The Chinese players Huang Qian and Ju Wenjun were unable to determine the winner in rapid games, drawing both after very tenacious struggle. In the first ten-minute game Ju Wenjun had a big advantage and excellent winning chances, but misplayed in the end, allowing the opponent to make a draw. The second game was also a roller coaster ride: Huang Qian obtained a big advantage with complete domination on the board, but then made several mistakes, and Black turned the tables.

Ju Wenjun played flawlessly for the rest of the game, and secured the match victory.

The match between Harika Dronavalli (India) and Zhao Xue (China) was another tense encounter. The Chinese GM, playing white in the first game, got a promising position, but her hesitation allowed the opponent to advance her passed pawn a bit too far. Harika combined threats in the center and on the kingside, and finished the game with a nice attack against the king.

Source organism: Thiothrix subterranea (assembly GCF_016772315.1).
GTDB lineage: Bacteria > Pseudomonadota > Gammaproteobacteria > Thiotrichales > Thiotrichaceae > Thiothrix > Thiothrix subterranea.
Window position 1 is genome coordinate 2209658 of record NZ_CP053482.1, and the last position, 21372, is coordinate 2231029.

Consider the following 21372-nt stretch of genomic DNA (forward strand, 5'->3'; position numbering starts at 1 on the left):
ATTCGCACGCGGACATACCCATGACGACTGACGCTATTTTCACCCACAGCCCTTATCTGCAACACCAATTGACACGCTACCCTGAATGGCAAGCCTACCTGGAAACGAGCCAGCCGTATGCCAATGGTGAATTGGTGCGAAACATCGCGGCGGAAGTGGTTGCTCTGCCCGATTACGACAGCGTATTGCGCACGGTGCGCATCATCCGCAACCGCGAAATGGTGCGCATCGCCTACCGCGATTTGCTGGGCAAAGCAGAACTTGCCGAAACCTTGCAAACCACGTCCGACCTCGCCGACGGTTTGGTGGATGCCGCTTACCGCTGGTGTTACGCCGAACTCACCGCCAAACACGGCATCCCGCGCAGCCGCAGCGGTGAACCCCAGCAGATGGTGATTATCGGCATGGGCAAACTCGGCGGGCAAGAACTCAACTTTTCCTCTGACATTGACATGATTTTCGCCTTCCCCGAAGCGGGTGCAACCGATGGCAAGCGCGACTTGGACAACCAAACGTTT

[Event "WWCC 2012"] [Site "Khanty-Mansiysk"] [Date "2012.11.22"] [Round "43.3"] [White "Zhao, Xue"] [Black "Harika, Dronavalli"] [Result "0-1"] [ECO "E92"] [PlyCount "66"] [EventDate "2012.??.??"] [WhiteClock "0:06:21"] [BlackClock "0:07:26"] 1. d4 d6 2. Nf3 Nf6 3. c4 g6 4. Nc3 Bg7 5. e4 O-O 6. Be2 e5 7. Be3 exd4 8. Nxd4 Re8 9. f3 c6 10. Bf2 d5 11. exd5 cxd5 12. O-O Nc6 13. c5 Bf8 14. Nb3 Bh6 15. Re1 a6 16. Na4 Be6 17. Nb6 Rb8 18. Bf1 Nh5 19. Nd4 Nxd4 20. Qxd4 Bg7 21. Qd2 Qf6 22. Rab1 d4 23. b4 Rbd8 24. Re4 g5 25. Rd1 d3 26. Qe3 Nf4 27. a4 Rf8 (27... Qb2 {was a more promising alternative.}) 28. g3 Nh3+ 29. Bxh3 Bxh3 30. g4 Qc3 31. Qxg5 d2 {[#]} 32. Be3 $4 Qb3 33. Rxd2 Rxd2 {with mate to follow.} 0-1